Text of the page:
In the old days, a tune-up was necessary about every 35,000 miles. It would usually consist of setting the ignition timing, replacing the mechanical breaker points in the ignition, cleaning and adjusting the carburetor and replacing the plug wires and spark plugs. Today, of course, the carburetor’s job is done by fuel injection and the ignition timing and spark are controlled by the engine computer. Few vehicles still have plug wires anymore either, as the distributor was replaced by the computer and a coil-on-plug design which delivers a spark at each spark plug.
But what about the spark plugs themselves, though? How often do they need to be replaced now?
Manufacturers tout an 80k-100k mile service interval on spark plugs now, thanks in part to improvements in plug design and materials. That might be stretching it, however. Remember that if you have a 100,000-mile spark plug, its electrode is worn down 4/5 of the way at 80,000 miles. A worn ...[more]
- Thermostatic expansion valve
We all hope our vehicles will last a long time, right? And we all hope to avoid having to pay costly repairs to keep our cars running longer, too. By following some simple, common-sense tips to maintain your car, you can lengthen its life without digging too deeply into your wallet.
Perform regular upkeep and maintenance.One of the easiest, most cost-effective ways to ensure your vehicle stays on the road for years to come is to vigilantly pursue its upkeep and maintenance schedule. All vehicles require periodic work, such as oil and air filter changes, radiator flushing, hose and belt replacement and tire rotation. It isn’t flashy, but just following the recommended maintenance schedule in your owner’s manual will keep your car running lo ...[more]
- Lubricate engine to reduce wear and friction
- Reduce engine temperatures
- Maintaining proper engine function
As a person on the go, you want to minimize miscommunications that may slow you down and throw off your schedule. So when you take your car in for repairs, you want to make sure everything is clear between you and your technician. Your auto repair shop is likely a busy place on a tight schedule, too, and the folks there are just as interested in getting things right the first time.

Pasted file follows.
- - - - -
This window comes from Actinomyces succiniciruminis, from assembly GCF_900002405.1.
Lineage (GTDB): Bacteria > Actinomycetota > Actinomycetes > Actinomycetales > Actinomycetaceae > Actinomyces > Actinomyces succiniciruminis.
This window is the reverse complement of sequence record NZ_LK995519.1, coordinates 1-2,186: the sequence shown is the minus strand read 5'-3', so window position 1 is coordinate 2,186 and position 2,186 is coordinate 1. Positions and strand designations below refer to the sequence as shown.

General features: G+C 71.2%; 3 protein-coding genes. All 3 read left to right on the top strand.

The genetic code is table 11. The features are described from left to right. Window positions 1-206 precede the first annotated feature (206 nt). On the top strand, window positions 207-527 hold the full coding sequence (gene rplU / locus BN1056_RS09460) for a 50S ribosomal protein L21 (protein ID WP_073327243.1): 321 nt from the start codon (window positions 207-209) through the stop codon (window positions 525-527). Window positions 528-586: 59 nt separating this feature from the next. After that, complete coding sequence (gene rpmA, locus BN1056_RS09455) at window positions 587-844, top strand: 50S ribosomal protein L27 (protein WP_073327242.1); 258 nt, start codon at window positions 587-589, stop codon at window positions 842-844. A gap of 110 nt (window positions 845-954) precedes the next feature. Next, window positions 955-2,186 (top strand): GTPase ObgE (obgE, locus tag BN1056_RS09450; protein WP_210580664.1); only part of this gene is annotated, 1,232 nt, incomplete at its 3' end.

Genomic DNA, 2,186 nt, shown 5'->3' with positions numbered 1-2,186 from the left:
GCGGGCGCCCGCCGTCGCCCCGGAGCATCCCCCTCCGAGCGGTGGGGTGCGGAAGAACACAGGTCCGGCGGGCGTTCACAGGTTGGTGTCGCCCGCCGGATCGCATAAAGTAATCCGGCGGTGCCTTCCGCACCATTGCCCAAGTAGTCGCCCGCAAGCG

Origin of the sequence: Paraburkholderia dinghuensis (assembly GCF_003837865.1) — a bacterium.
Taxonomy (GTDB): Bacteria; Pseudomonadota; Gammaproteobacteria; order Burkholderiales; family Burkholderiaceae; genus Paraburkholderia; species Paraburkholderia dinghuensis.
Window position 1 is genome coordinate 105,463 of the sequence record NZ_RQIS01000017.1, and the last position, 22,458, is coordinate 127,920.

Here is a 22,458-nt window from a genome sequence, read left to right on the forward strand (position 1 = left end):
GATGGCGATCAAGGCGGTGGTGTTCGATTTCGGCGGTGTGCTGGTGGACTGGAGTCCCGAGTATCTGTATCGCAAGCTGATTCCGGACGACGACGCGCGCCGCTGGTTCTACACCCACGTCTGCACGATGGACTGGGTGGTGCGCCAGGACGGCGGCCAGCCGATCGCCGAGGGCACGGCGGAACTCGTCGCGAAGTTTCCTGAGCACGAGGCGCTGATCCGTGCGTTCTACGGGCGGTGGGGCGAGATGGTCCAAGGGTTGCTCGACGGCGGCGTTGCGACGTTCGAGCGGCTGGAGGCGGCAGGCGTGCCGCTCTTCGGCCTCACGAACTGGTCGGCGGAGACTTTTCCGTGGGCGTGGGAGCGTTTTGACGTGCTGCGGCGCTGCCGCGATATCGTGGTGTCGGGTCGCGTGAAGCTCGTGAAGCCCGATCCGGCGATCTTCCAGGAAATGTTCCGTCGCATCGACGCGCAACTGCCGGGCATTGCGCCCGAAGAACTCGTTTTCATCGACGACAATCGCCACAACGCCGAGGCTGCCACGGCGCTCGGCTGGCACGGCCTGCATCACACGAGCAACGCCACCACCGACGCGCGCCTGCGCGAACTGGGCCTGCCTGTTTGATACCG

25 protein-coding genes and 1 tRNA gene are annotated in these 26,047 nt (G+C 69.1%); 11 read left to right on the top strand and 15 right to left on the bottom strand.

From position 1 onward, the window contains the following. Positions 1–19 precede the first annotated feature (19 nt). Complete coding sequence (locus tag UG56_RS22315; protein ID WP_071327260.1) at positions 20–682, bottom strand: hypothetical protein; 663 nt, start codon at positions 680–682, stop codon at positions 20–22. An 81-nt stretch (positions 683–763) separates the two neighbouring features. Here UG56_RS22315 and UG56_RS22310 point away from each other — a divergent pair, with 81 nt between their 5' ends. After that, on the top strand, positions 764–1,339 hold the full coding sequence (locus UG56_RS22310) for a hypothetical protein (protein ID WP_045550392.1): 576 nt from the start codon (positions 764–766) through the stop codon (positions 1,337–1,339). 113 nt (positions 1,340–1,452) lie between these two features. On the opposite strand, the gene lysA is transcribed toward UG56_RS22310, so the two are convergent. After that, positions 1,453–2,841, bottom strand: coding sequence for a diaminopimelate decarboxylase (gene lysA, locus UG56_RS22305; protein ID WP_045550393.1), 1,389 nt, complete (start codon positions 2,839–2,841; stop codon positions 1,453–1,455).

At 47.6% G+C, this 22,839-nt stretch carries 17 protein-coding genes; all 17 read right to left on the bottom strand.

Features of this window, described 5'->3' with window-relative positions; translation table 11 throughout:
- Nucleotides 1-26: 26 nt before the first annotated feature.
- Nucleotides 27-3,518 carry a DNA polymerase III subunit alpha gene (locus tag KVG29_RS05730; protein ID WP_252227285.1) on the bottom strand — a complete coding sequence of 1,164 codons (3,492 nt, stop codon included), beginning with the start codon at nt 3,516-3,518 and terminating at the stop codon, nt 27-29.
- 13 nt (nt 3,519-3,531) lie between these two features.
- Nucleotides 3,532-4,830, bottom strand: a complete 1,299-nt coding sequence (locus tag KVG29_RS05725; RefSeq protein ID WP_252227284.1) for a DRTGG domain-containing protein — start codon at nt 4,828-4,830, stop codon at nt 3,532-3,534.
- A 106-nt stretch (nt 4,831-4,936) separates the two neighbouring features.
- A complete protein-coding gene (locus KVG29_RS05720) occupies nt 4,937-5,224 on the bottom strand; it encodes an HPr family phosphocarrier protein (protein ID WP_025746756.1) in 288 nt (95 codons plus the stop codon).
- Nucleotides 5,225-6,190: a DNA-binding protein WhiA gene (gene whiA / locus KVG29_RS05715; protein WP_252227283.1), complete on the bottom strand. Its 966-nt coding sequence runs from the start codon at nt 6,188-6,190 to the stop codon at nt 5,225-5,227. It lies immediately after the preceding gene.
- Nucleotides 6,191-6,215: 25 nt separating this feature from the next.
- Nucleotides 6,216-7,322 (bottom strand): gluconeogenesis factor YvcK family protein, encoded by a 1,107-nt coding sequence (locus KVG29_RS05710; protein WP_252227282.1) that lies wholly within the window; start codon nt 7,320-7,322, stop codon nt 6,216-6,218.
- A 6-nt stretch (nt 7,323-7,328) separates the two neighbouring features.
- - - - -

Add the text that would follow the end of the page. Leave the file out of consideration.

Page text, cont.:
Making sure you get pertinent questions answered up front is a great way to avoid misunderstandings later. To be certain you and your mechanic are on the same page, here are some important questions to answer from the get-go.
1. Ask if they are familiar with the make and model of your vehicle.Most repair shops are experienced with all ...[more]
Last week, we enjoyed some cool spring weather. But now, Memorial Day weekend – the unofficial start of summer – has come and gone, which means hot weather is just around the corner. And on that first real scorcher of a summer day, the last thing you want to find out is that your car’s air conditioner has stopped working after a long winter’s layoff.
And even if your AC works the first time you need it this summer, that’s no guarantee it will be operating at its peak by summer’s end. Air conditioning systems lose between 5 to 15 percent of their efficiency each year because of leaks in the lines, hoses, O-rings, and the compressor shaft’s seal, all of which dry out over time. (Helpful hint: Periodi ...[more]
A suspension system keeps your vehicle from rocking, swaying or bouncing while allowing the steering system to guide the wheels independently of the vehicle’s frame. The suspension system also makes driving a pleasant and comfortable experience, instead of a scary and painful undertaking, by helping ensure that your car doesn’t bounce off the road when it hits a bump.
When your tires run over a bump, much of your car’s forward energy is directed vertically, pushing it upward. But the suspension system absorbs and redirects that upward thrust, keeping the tires on the ground and responsive to your steering.
However, absorbing that energy takes a toll on the springs, struts, shock absorbers and joints that make u ...[more]
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